2011 in Arkansas was anything but for the birds - KAIT Jonesboro, AR - Region 8 News, weather, sports

2011 in Arkansas was anything but for the birds

LITTLE ROCK, AR (AP) - It was not a good year to be a bird in Arkansas. 2011 began with a bang, or, rather, lots of bangs as New Year's revelers set off fireworks that flushed thousands of blackbirds and sent them colliding into houses, cars and each other.


The discombobulated birds plummeted to their deaths in Beebe and ruffled the feathers of many a conspiracy theorist. Red-winged blackbirds rained down on rooftops, sidewalks, streets and fields. One struck a woman walking her dog.

Another hit a police cruiser. Geese in North Little Rock fared a little better.

A park ranger wanted the birds to get off the golf course and soccer fields and into the bellies of Arkansas' hungriest residents.

But a week before the hunt, the mayor spared them from getting cooked.

(Copyright 2011 The Associated Press. All rights reserved. This material may not be published, broadcast, rewritten or redistributed.)


 

ARKANSAS (CNN)-- Arkansas officials are investigating the deaths of an estimated 100,000 fish and 5,000 birds in the state's northwest, according to a state spokesman Sunday night.

Dead drum fish floated in the water and lined the banks of a 20-mile stretch of the Arkansas River near Ozark, about 125 miles northwest of Little Rock, said Keith Stephens of the Arkansas Game and Fish Commission. A tugboat operator discovered the fish kill Thursday night, and fisheries officials collected some of the dying animals to conduct tests.

Stephens said fish kills occur every year, but the size of the latest one is unusual, and suggested some sort of disease was to blame.

"The fish kill only affected one species of fish," he said. "If it was from a pollutant, it would have affected all of the fish, not just drum fish."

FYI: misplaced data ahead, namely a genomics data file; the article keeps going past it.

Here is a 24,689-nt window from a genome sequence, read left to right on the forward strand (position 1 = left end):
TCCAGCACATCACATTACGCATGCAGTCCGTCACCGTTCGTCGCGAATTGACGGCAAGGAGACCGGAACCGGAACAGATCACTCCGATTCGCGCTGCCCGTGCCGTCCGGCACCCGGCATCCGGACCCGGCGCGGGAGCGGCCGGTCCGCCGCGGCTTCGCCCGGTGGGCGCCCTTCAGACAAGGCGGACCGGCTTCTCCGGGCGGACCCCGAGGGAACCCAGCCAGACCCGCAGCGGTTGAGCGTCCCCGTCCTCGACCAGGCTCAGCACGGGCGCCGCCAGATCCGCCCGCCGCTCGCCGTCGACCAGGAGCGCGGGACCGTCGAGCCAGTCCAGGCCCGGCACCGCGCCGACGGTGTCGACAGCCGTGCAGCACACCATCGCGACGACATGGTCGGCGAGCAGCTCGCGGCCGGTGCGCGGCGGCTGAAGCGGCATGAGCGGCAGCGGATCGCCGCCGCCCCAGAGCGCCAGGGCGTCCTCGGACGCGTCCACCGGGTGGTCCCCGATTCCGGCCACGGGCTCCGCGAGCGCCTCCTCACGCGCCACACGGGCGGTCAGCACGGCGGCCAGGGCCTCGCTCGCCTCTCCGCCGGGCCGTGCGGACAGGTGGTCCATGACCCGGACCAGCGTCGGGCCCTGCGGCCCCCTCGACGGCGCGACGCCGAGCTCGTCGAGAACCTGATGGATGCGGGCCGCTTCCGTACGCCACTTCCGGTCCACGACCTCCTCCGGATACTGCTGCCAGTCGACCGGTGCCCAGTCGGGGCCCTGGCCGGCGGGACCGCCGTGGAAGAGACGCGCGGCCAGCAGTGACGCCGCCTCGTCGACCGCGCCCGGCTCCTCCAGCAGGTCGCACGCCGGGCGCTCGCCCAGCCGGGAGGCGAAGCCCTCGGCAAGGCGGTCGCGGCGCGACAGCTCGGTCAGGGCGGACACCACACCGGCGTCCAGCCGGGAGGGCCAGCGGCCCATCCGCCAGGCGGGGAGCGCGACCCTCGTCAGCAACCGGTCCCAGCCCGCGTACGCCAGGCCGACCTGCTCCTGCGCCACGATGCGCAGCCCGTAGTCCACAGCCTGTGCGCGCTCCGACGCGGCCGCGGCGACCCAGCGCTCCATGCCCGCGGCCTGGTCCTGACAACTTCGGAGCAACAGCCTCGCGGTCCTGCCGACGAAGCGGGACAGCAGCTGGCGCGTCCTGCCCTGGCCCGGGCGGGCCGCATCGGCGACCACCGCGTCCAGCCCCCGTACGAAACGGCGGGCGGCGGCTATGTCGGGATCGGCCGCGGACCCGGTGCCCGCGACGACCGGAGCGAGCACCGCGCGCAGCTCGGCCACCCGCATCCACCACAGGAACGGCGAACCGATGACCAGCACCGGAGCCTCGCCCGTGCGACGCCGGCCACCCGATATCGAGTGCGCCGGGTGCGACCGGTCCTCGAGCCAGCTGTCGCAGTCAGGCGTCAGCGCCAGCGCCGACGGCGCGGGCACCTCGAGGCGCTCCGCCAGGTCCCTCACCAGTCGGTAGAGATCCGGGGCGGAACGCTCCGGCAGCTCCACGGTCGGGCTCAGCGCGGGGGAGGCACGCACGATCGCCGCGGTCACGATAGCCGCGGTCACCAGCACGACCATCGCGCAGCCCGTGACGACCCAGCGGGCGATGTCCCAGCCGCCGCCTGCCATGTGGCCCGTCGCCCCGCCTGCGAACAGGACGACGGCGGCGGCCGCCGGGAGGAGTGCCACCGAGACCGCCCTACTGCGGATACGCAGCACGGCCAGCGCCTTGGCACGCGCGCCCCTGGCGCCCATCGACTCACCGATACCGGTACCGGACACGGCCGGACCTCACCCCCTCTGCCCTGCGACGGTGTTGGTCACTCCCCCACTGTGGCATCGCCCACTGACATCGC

Ozark is about 125 miles west of the town of Beebe, where game wardens are trying to find out why up to 5,000 blackbirds fell from the sky just before midnight New Year's Eve.

Arkansas game officials hope testing scheduled to begin today will solve the mystery.

The birds -- most of which were dead -- were red-winged blackbirds and starlings, and they were found within a one-mile area of Beebe, about 40 miles northeast of Little Rock, the Arkansas Game and Fish Commission said. Birds fell over about a one-mile area, the commission said in a statement.

As of Saturday, between 4,000 and 5,000 birds had been found dead, said Keith Stephens with the commission.

"Shortly after I arrived, there were still birds falling from the sky," said commission wildlife officer Robby King in the statement. He said he collected about 65 dead birds.

The commission said it flew over the area to gauge the scope of the event, and no birds were found outside of the initial one-mile area.

Karen Rowe, an ornithologist for the commission, said the incident is not that unusual and is often caused by a lightning strike or high-altitude hail.

A strong storm system moved through the state earlier in the day Friday.

"It's important to understand that a sick bird can't fly. So whatever happened to these birds happened very quickly," Rowe told CNN Radio on Sunday.

"Something must have caused these birds to flush out of the trees at night, where they're normally just roosting and staying in the treetops ... and then something got them out of the air and caused their death and then they fell to earth," Rowe added.

Officials also speculated that fireworks shot by New Year's revelers in the area might have caused severe stress in the birds. Rowe said Sunday there was evidence that large fireworks may have played a role.

"Initial examinations of a few of the dead birds showed trauma. Whether or not this trauma was from the force of hitting the ground when they fell or from something that contacted them in the air, we don't know," Rowe said.

The dead birds will be sent for testing to labs at the Arkansas Livestock and Poultry Commission and the National Wildlife Health Center in Wisconsin.

The necropsies will begin today, Stephens said, and the findings should be available sometime this week.

The city of Beebe has hired U.S. Environmental Services to begin the cleanup and dispose of the dead birds, the commission said. The firm's workers will go door-to-door and pick up birds still in yards and on rooftops.

Information provided by:  CNN Online

http://www.cnn.com/2011/US/01/02/arkansas.fish.kill/index.html?hpt=P1&iref=NS1

http://www.cnn.com/2011/US/01/02/arkansas.falling.birds/index.html?hpt=C1

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